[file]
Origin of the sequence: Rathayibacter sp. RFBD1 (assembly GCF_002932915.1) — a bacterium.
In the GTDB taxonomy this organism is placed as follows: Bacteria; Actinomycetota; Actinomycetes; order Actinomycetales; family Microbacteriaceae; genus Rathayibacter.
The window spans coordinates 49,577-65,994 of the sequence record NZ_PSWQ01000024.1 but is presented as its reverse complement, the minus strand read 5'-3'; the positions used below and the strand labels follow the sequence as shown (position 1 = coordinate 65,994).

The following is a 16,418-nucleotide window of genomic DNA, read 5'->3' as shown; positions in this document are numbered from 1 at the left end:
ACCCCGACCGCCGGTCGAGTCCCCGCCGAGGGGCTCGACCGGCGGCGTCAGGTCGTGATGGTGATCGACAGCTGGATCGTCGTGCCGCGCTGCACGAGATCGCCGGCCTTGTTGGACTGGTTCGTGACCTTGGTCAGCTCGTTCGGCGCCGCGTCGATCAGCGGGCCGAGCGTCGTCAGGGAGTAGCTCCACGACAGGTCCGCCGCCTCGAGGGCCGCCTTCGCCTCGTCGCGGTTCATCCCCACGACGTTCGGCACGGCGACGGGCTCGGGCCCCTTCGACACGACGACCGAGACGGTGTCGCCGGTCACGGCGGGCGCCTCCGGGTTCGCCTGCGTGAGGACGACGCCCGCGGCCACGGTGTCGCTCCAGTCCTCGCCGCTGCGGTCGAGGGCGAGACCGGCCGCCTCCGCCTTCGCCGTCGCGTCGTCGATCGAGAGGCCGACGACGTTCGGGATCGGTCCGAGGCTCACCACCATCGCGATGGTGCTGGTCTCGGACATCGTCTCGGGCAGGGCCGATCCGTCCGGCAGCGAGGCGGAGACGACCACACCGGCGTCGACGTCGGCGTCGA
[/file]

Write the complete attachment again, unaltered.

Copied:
Origin of the sequence: Rathayibacter sp. RFBD1 (assembly GCF_002932915.1) — a bacterium.
In the GTDB taxonomy this organism is placed as follows: Bacteria; Actinomycetota; Actinomycetes; order Actinomycetales; family Microbacteriaceae; genus Rathayibacter.
The window spans coordinates 49,577-65,994 of the sequence record NZ_PSWQ01000024.1 but is presented as its reverse complement, the minus strand read 5'-3'; the positions used below and the strand labels follow the sequence as shown (position 1 = coordinate 65,994).

The following is a 16,418-nucleotide window of genomic DNA, read 5'->3' as shown; positions in this document are numbered from 1 at the left end:
ACCCCGACCGCCGGTCGAGTCCCCGCCGAGGGGCTCGACCGGCGGCGTCAGGTCGTGATGGTGATCGACAGCTGGATCGTCGTGCCGCGCTGCACGAGATCGCCGGCCTTGTTGGACTGGTTCGTGACCTTGGTCAGCTCGTTCGGCGCCGCGTCGATCAGCGGGCCGAGCGTCGTCAGGGAGTAGCTCCACGACAGGTCCGCCGCCTCGAGGGCCGCCTTCGCCTCGTCGCGGTTCATCCCCACGACGTTCGGCACGGCGACGGGCTCGGGCCCCTTCGACACGACGACCGAGACGGTGTCGCCGGTCACGGCGGGCGCCTCCGGGTTCGCCTGCGTGAGGACGACGCCCGCGGCCACGGTGTCGCTCCAGTCCTCGCCGCTGCGGTCGAGGGCGAGACCGGCCGCCTCCGCCTTCGCCGTCGCGTCGTCGATCGAGAGGCCGACGACGTTCGGGATCGGTCCGAGGCTCACCACCATCGCGATGGTGCTGGTCTCGGACATCGTCTCGGGCAGGGCCGATCCGTCCGGCAGCGAGGCGGAGACGACCACACCGGCGTCGACGTCGGCGTCGA